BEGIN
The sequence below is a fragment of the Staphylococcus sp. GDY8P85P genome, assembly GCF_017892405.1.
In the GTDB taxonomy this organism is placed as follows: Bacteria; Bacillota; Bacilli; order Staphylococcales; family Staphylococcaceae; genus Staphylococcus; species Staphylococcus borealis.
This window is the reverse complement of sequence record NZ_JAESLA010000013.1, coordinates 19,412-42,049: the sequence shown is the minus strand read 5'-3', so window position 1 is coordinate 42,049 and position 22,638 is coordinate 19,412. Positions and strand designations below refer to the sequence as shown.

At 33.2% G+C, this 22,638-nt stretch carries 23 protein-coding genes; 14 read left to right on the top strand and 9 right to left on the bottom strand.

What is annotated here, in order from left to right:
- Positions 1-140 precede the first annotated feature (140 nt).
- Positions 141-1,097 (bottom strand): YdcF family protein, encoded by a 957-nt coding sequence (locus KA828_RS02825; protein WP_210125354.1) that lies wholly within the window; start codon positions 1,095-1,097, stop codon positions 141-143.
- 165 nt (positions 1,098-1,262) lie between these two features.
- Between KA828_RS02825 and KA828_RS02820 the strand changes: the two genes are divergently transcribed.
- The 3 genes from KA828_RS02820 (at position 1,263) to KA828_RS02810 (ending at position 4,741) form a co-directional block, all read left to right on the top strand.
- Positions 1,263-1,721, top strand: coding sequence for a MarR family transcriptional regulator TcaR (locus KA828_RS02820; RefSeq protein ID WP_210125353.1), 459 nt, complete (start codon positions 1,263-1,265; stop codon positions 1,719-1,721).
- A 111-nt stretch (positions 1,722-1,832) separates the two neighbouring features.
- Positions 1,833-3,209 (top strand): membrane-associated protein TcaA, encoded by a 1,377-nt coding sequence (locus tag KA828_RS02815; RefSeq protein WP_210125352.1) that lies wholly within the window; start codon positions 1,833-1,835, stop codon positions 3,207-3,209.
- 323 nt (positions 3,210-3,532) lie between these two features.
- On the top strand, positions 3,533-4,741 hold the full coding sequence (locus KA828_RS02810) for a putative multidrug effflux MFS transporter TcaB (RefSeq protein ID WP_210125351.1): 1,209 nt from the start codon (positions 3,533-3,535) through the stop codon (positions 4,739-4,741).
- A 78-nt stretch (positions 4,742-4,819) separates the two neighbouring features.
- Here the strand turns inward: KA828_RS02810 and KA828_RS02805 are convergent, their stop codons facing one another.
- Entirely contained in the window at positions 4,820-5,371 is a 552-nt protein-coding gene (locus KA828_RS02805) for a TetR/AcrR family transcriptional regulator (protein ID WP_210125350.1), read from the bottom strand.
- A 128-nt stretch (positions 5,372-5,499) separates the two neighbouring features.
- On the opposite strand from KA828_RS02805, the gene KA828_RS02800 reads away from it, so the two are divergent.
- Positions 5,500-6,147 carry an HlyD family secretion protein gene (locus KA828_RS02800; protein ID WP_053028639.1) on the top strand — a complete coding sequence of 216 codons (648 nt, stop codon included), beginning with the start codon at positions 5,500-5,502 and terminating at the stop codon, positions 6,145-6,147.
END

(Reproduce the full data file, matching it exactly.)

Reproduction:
The sequence below is a fragment of the Staphylococcus sp. GDY8P85P genome, assembly GCF_017892405.1.
In the GTDB taxonomy this organism is placed as follows: Bacteria; Bacillota; Bacilli; order Staphylococcales; family Staphylococcaceae; genus Staphylococcus; species Staphylococcus borealis.
This window is the reverse complement of sequence record NZ_JAESLA010000013.1, coordinates 19,412-42,049: the sequence shown is the minus strand read 5'-3', so window position 1 is coordinate 42,049 and position 22,638 is coordinate 19,412. Positions and strand designations below refer to the sequence as shown.

At 33.2% G+C, this 22,638-nt stretch carries 23 protein-coding genes; 14 read left to right on the top strand and 9 right to left on the bottom strand.

What is annotated here, in order from left to right:
- Positions 1-140 precede the first annotated feature (140 nt).
- Positions 141-1,097 (bottom strand): YdcF family protein, encoded by a 957-nt coding sequence (locus KA828_RS02825; protein WP_210125354.1) that lies wholly within the window; start codon positions 1,095-1,097, stop codon positions 141-143.
- 165 nt (positions 1,098-1,262) lie between these two features.
- Between KA828_RS02825 and KA828_RS02820 the strand changes: the two genes are divergently transcribed.
- The 3 genes from KA828_RS02820 (at position 1,263) to KA828_RS02810 (ending at position 4,741) form a co-directional block, all read left to right on the top strand.
- Positions 1,263-1,721, top strand: coding sequence for a MarR family transcriptional regulator TcaR (locus KA828_RS02820; RefSeq protein ID WP_210125353.1), 459 nt, complete (start codon positions 1,263-1,265; stop codon positions 1,719-1,721).
- A 111-nt stretch (positions 1,722-1,832) separates the two neighbouring features.
- Positions 1,833-3,209 (top strand): membrane-associated protein TcaA, encoded by a 1,377-nt coding sequence (locus tag KA828_RS02815; RefSeq protein WP_210125352.1) that lies wholly within the window; start codon positions 1,833-1,835, stop codon positions 3,207-3,209.
- 323 nt (positions 3,210-3,532) lie between these two features.
- On the top strand, positions 3,533-4,741 hold the full coding sequence (locus KA828_RS02810) for a putative multidrug effflux MFS transporter TcaB (RefSeq protein ID WP_210125351.1): 1,209 nt from the start codon (positions 3,533-3,535) through the stop codon (positions 4,739-4,741).
- A 78-nt stretch (positions 4,742-4,819) separates the two neighbouring features.
- Here the strand turns inward: KA828_RS02810 and KA828_RS02805 are convergent, their stop codons facing one another.
- Entirely contained in the window at positions 4,820-5,371 is a 552-nt protein-coding gene (locus KA828_RS02805) for a TetR/AcrR family transcriptional regulator (protein ID WP_210125350.1), read from the bottom strand.
- A 128-nt stretch (positions 5,372-5,499) separates the two neighbouring features.
- On the opposite strand from KA828_RS02805, the gene KA828_RS02800 reads away from it, so the two are divergent.
- Positions 5,500-6,147 carry an HlyD family secretion protein gene (locus KA828_RS02800; protein ID WP_053028639.1) on the top strand — a complete coding sequence of 216 codons (648 nt, stop codon included), beginning with the start codon at positions 5,500-5,502 and terminating at the stop codon, positions 6,145-6,147.